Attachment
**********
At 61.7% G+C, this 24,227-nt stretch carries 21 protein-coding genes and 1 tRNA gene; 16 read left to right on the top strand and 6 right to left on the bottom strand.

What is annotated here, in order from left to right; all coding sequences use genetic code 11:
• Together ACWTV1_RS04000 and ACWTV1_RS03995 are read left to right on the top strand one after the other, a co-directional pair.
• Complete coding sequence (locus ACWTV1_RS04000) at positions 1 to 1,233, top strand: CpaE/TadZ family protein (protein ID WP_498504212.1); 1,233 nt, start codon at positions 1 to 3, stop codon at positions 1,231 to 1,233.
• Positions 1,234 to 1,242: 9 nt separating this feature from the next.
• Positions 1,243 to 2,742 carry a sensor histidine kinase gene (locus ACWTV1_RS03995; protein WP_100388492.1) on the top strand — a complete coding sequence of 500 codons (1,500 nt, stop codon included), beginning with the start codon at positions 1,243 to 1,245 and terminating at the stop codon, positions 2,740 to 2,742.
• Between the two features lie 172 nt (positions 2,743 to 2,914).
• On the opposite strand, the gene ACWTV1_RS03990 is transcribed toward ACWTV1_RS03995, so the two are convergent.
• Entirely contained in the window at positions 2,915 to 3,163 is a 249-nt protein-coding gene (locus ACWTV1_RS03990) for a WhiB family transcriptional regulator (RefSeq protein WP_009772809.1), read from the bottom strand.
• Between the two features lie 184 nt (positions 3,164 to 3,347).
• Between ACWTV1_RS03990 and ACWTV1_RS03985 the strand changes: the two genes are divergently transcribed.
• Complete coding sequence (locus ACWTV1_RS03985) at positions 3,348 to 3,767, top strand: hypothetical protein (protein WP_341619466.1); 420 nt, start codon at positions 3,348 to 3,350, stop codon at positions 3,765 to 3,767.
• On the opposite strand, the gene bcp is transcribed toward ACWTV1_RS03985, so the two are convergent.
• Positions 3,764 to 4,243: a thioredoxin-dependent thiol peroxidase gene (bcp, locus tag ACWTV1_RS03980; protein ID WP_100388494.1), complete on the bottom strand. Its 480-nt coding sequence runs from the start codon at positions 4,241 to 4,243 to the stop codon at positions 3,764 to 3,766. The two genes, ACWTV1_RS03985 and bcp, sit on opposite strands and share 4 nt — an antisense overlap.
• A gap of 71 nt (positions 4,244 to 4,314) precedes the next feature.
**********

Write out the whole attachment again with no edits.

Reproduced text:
At 61.7% G+C, this 24,227-nt stretch carries 21 protein-coding genes and 1 tRNA gene; 16 read left to right on the top strand and 6 right to left on the bottom strand.

What is annotated here, in order from left to right; all coding sequences use genetic code 11:
• Together ACWTV1_RS04000 and ACWTV1_RS03995 are read left to right on the top strand one after the other, a co-directional pair.
• Complete coding sequence (locus ACWTV1_RS04000) at positions 1 to 1,233, top strand: CpaE/TadZ family protein (protein ID WP_498504212.1); 1,233 nt, start codon at positions 1 to 3, stop codon at positions 1,231 to 1,233.
• Positions 1,234 to 1,242: 9 nt separating this feature from the next.
• Positions 1,243 to 2,742 carry a sensor histidine kinase gene (locus ACWTV1_RS03995; protein WP_100388492.1) on the top strand — a complete coding sequence of 500 codons (1,500 nt, stop codon included), beginning with the start codon at positions 1,243 to 1,245 and terminating at the stop codon, positions 2,740 to 2,742.
• Between the two features lie 172 nt (positions 2,743 to 2,914).
• On the opposite strand, the gene ACWTV1_RS03990 is transcribed toward ACWTV1_RS03995, so the two are convergent.
• Entirely contained in the window at positions 2,915 to 3,163 is a 249-nt protein-coding gene (locus ACWTV1_RS03990) for a WhiB family transcriptional regulator (RefSeq protein WP_009772809.1), read from the bottom strand.
• Between the two features lie 184 nt (positions 3,164 to 3,347).
• Between ACWTV1_RS03990 and ACWTV1_RS03985 the strand changes: the two genes are divergently transcribed.
• Complete coding sequence (locus ACWTV1_RS03985) at positions 3,348 to 3,767, top strand: hypothetical protein (protein WP_341619466.1); 420 nt, start codon at positions 3,348 to 3,350, stop codon at positions 3,765 to 3,767.
• On the opposite strand, the gene bcp is transcribed toward ACWTV1_RS03985, so the two are convergent.
• Positions 3,764 to 4,243: a thioredoxin-dependent thiol peroxidase gene (bcp, locus tag ACWTV1_RS03980; protein ID WP_100388494.1), complete on the bottom strand. Its 480-nt coding sequence runs from the start codon at positions 4,241 to 4,243 to the stop codon at positions 3,764 to 3,766. The two genes, ACWTV1_RS03985 and bcp, sit on opposite strands and share 4 nt — an antisense overlap.
• A gap of 71 nt (positions 4,244 to 4,314) precedes the next feature.